CaralynAccording to Caralyn, first author of the paper, GraphKB evolved from a spreadsheet to a proper databased to a graph model that could incorporate ambiguity and hierarchical relationships. “GraphKB stores information from literature and external databases in such a way that we can match variants found in a patient's tumour sample to the knowledge base in an automated manner, limiting the potential for manual mistakes.”


The other significant challenge for a program like POG is reporting results. Once clinically significant data is obtained, it must be communicated to both clinical and research experts in a comprehensive and efficient way so it can be incorporated into real-time treatment planning.

To accommodate this need, a reporting software—Integrated Pipeline Reports (IPR)—was  incorporated into PORI. IPR generates genomic analysis results, including corresponding graphics, against a live version of GraphKB. It can be used to review and communicate data interactively through a web application or by the generation of PDF summary reports.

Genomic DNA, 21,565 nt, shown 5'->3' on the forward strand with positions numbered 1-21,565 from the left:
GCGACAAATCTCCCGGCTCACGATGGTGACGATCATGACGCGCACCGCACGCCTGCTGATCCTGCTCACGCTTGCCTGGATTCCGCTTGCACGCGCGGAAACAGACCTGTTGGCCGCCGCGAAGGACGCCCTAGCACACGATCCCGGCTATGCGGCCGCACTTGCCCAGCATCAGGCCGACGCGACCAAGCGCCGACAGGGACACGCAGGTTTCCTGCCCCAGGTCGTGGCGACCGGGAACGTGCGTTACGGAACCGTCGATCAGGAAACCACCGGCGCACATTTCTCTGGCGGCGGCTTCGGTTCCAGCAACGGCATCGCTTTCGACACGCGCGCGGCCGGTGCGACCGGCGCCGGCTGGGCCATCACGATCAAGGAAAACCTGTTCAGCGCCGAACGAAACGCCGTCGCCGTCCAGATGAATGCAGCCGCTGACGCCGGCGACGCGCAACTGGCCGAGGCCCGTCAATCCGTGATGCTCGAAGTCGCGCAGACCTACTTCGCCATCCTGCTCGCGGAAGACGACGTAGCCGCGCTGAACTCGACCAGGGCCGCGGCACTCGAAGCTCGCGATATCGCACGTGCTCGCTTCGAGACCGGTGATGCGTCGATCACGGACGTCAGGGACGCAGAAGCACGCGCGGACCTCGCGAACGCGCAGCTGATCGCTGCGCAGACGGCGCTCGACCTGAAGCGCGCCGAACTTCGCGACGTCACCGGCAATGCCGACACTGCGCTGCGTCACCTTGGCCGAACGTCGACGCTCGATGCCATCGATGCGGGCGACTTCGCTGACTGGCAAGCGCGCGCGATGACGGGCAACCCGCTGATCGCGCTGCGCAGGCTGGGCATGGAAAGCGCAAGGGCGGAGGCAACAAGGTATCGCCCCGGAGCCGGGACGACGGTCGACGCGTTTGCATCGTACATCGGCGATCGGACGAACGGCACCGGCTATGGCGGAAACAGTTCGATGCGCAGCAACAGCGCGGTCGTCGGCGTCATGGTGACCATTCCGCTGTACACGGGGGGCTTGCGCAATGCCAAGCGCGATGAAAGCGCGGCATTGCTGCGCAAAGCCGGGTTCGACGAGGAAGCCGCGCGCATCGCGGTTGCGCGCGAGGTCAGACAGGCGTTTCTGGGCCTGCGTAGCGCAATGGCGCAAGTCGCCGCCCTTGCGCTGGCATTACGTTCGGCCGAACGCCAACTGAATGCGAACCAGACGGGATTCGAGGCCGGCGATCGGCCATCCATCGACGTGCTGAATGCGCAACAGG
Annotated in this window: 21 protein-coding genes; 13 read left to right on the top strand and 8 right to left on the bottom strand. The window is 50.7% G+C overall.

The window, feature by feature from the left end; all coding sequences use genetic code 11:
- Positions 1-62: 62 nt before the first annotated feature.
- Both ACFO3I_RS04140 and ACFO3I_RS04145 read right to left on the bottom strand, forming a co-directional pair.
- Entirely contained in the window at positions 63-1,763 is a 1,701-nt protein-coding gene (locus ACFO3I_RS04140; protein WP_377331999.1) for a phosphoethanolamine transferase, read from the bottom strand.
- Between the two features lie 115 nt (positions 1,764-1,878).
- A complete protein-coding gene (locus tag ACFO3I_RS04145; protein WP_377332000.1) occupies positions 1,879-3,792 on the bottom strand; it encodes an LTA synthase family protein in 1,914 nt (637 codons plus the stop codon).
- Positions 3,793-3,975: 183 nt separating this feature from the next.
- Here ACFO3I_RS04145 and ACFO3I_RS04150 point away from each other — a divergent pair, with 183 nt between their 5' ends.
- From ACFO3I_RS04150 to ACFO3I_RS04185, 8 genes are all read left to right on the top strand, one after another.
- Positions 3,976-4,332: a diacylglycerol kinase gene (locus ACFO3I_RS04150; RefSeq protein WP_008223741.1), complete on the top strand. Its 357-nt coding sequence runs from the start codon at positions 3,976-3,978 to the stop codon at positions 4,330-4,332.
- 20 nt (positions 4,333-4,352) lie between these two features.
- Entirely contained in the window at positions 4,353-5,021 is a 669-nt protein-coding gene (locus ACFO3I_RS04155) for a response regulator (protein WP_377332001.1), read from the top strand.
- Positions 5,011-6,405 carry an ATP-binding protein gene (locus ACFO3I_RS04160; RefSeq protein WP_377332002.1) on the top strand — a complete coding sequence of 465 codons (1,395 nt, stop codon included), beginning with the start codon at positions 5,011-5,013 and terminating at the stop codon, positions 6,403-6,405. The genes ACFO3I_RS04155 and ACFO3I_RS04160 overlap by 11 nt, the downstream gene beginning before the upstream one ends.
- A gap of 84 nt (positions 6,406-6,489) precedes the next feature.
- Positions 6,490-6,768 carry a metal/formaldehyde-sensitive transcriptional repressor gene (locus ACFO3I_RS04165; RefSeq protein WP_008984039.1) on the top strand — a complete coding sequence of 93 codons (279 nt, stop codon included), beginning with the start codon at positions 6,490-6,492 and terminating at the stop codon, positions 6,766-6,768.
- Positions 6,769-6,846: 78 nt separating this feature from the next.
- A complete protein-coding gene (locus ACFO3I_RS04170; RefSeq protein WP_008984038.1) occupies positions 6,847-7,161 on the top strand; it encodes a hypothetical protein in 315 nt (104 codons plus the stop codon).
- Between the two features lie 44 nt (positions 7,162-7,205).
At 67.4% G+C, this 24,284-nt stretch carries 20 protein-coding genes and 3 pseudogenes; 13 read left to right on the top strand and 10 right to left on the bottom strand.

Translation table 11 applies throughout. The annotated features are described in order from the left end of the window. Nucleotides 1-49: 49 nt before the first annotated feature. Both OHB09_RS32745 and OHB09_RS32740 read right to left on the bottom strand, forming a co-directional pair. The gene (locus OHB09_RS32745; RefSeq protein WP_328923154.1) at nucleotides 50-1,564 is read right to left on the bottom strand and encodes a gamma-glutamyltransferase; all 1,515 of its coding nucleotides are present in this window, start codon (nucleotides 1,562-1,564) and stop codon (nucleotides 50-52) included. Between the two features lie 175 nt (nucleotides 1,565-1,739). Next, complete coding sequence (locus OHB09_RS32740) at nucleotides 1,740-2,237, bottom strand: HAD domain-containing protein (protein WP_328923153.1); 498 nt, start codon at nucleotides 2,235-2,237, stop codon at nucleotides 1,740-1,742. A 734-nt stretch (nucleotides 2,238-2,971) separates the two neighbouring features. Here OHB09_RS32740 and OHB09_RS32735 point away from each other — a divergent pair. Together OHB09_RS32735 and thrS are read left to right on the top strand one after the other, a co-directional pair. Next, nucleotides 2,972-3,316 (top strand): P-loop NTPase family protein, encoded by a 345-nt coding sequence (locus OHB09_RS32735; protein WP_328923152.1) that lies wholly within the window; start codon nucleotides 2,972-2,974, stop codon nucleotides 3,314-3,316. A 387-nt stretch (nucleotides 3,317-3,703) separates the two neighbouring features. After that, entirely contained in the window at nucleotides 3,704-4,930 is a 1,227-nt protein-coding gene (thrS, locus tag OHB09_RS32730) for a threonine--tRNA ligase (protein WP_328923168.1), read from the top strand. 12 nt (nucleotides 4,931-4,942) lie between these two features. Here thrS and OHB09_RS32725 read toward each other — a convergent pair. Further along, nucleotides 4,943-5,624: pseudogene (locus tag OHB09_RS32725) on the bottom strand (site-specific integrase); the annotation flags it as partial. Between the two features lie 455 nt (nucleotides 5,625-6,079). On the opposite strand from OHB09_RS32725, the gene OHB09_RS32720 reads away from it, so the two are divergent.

The PORI team held group meetings and incorporated feedback from user groups to make sure the reports were accessible and understandable. “One of the major outcomes of these design meetings was the need for both a condensed and extended version of the report,” says Caralyn.

Evolution of the Integrated Pipeline Report
A history of the Integrated Pipeline Reports (IPR). Credit: Caralyn Reisle, Behind the Paper.

Open Source